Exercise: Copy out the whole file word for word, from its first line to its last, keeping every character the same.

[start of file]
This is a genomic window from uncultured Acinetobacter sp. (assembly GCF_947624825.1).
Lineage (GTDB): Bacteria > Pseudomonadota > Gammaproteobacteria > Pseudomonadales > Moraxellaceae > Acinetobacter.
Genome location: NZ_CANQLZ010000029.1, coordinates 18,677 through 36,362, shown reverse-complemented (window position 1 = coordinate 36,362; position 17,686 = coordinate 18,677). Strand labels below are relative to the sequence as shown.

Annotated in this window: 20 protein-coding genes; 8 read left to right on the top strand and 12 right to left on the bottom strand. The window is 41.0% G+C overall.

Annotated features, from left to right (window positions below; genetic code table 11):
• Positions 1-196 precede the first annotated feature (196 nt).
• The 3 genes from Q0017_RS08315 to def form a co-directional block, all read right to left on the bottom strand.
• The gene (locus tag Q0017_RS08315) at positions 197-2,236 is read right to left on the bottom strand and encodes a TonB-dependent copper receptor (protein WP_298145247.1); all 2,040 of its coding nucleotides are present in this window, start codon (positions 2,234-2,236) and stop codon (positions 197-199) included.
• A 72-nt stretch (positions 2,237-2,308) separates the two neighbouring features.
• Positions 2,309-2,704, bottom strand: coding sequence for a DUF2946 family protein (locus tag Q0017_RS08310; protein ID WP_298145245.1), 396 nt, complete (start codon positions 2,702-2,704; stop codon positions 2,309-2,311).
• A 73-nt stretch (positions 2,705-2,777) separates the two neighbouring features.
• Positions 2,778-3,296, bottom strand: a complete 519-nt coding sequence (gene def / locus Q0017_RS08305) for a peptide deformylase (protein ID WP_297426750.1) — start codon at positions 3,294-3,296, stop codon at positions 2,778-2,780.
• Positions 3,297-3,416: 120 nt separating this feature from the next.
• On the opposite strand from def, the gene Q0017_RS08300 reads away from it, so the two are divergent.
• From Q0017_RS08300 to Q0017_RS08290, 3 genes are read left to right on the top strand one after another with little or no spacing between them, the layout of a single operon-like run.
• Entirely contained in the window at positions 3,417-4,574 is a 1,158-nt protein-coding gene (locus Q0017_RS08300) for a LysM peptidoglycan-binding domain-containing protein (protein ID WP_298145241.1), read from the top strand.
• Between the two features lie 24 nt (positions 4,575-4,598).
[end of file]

This is a genomic window from uncultured Acinetobacter sp. (assembly GCF_947624825.1).
Lineage (GTDB): Bacteria > Pseudomonadota > Gammaproteobacteria > Pseudomonadales > Moraxellaceae > Acinetobacter.
Genome location: NZ_CANQLZ010000029.1, coordinates 18,677 through 36,362, shown reverse-complemented (window position 1 = coordinate 36,362; position 17,686 = coordinate 18,677). Strand labels below are relative to the sequence as shown.

Annotated in this window: 20 protein-coding genes; 8 read left to right on the top strand and 12 right to left on the bottom strand. The window is 41.0% G+C overall.

Annotated features, from left to right (window positions below; genetic code table 11):
• Positions 1-196 precede the first annotated feature (196 nt).
• The 3 genes from Q0017_RS08315 to def form a co-directional block, all read right to left on the bottom strand.
• The gene (locus tag Q0017_RS08315) at positions 197-2,236 is read right to left on the bottom strand and encodes a TonB-dependent copper receptor (protein WP_298145247.1); all 2,040 of its coding nucleotides are present in this window, start codon (positions 2,234-2,236) and stop codon (positions 197-199) included.
• A 72-nt stretch (positions 2,237-2,308) separates the two neighbouring features.
• Positions 2,309-2,704, bottom strand: coding sequence for a DUF2946 family protein (locus tag Q0017_RS08310; protein ID WP_298145245.1), 396 nt, complete (start codon positions 2,702-2,704; stop codon positions 2,309-2,311).
• A 73-nt stretch (positions 2,705-2,777) separates the two neighbouring features.
• Positions 2,778-3,296, bottom strand: a complete 519-nt coding sequence (gene def / locus Q0017_RS08305) for a peptide deformylase (protein ID WP_297426750.1) — start codon at positions 3,294-3,296, stop codon at positions 2,778-2,780.
• Positions 3,297-3,416: 120 nt separating this feature from the next.
• On the opposite strand from def, the gene Q0017_RS08300 reads away from it, so the two are divergent.
• From Q0017_RS08300 to Q0017_RS08290, 3 genes are read left to right on the top strand one after another with little or no spacing between them, the layout of a single operon-like run.
• Entirely contained in the window at positions 3,417-4,574 is a 1,158-nt protein-coding gene (locus Q0017_RS08300) for a LysM peptidoglycan-binding domain-containing protein (protein ID WP_298145241.1), read from the top strand.
• Between the two features lie 24 nt (positions 4,575-4,598).